Back to School

Amy Weisberg, M.Ed.By Amy Weisberg, M.Ed.      September 4, 2020

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Back to School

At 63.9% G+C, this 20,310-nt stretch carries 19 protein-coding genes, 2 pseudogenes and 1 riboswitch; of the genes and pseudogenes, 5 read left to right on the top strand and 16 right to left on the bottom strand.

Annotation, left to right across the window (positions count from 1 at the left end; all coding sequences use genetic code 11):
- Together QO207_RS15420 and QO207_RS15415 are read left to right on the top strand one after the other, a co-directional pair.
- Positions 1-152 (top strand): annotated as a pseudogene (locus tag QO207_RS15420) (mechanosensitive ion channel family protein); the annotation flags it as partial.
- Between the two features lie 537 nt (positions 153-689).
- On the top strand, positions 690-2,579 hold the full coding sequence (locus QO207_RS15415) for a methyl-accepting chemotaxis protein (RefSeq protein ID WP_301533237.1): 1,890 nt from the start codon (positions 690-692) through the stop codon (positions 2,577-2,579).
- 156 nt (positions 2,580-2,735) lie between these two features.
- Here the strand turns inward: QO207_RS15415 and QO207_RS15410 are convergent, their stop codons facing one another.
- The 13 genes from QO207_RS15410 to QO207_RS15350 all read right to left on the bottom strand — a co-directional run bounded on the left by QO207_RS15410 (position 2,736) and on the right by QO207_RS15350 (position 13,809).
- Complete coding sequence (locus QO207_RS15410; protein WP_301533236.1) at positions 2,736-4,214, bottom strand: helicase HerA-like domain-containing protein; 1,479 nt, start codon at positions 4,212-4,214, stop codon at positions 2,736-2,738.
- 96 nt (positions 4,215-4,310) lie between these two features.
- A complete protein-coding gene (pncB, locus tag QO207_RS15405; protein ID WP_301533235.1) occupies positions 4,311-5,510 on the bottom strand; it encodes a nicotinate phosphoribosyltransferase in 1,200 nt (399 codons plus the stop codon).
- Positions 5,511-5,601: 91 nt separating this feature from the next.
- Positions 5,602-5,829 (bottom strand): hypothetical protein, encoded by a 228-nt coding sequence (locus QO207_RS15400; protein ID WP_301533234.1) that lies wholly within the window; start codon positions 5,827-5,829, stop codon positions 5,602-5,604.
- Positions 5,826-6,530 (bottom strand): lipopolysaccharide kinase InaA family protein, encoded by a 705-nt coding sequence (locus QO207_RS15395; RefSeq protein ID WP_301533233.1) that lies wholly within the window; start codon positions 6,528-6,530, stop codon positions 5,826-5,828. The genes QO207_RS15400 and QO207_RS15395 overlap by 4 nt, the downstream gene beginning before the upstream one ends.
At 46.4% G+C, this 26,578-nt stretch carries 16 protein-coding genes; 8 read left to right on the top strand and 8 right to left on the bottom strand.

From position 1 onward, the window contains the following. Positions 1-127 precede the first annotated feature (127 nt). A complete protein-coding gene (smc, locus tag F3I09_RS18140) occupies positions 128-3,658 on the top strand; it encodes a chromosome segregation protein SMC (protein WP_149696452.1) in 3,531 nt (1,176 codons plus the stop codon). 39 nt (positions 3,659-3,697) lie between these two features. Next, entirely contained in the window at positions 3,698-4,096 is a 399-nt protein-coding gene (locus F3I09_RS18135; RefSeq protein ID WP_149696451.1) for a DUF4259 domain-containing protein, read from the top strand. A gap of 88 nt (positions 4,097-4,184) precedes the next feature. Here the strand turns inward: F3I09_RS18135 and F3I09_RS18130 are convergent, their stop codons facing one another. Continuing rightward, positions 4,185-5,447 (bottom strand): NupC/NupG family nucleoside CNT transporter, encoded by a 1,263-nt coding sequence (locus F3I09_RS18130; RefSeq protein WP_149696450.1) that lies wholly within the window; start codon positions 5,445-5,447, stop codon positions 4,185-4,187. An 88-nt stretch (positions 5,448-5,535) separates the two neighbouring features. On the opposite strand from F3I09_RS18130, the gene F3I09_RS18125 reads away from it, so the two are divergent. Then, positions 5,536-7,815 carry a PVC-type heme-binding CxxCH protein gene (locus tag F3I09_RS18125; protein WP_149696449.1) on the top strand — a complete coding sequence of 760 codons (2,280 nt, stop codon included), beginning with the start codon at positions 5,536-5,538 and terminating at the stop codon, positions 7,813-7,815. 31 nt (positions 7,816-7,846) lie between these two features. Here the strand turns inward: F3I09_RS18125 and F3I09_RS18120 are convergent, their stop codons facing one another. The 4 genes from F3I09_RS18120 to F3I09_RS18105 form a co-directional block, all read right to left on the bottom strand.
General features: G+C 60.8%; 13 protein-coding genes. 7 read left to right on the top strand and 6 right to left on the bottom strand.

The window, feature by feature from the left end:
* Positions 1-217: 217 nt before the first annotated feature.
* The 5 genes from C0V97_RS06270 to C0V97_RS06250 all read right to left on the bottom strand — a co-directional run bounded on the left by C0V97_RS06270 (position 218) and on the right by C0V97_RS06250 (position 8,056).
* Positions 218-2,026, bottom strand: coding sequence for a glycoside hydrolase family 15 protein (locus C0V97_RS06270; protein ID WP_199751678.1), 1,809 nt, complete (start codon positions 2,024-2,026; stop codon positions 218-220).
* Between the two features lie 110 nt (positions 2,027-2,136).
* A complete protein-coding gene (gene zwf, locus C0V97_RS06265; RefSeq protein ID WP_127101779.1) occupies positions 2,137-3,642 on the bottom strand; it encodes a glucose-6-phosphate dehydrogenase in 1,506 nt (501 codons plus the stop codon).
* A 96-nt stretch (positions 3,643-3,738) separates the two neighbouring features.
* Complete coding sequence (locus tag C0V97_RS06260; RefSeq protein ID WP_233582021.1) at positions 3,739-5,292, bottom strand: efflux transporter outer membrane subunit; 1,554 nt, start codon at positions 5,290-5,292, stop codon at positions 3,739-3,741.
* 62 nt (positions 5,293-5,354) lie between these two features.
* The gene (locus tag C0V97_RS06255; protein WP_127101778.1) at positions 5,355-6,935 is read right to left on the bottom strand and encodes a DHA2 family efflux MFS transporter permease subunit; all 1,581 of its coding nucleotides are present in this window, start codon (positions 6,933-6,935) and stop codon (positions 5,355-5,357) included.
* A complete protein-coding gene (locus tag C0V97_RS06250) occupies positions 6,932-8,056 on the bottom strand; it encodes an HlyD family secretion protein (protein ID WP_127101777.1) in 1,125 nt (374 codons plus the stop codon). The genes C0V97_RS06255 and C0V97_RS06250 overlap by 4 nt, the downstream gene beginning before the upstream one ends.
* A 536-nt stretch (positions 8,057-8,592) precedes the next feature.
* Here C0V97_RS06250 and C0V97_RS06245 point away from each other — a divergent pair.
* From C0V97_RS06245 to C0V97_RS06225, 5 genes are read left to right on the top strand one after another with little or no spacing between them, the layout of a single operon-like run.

Photo Credit: Amy Weisberg. Mrs. Weisberg prepared her classroom as if the children were going to be there.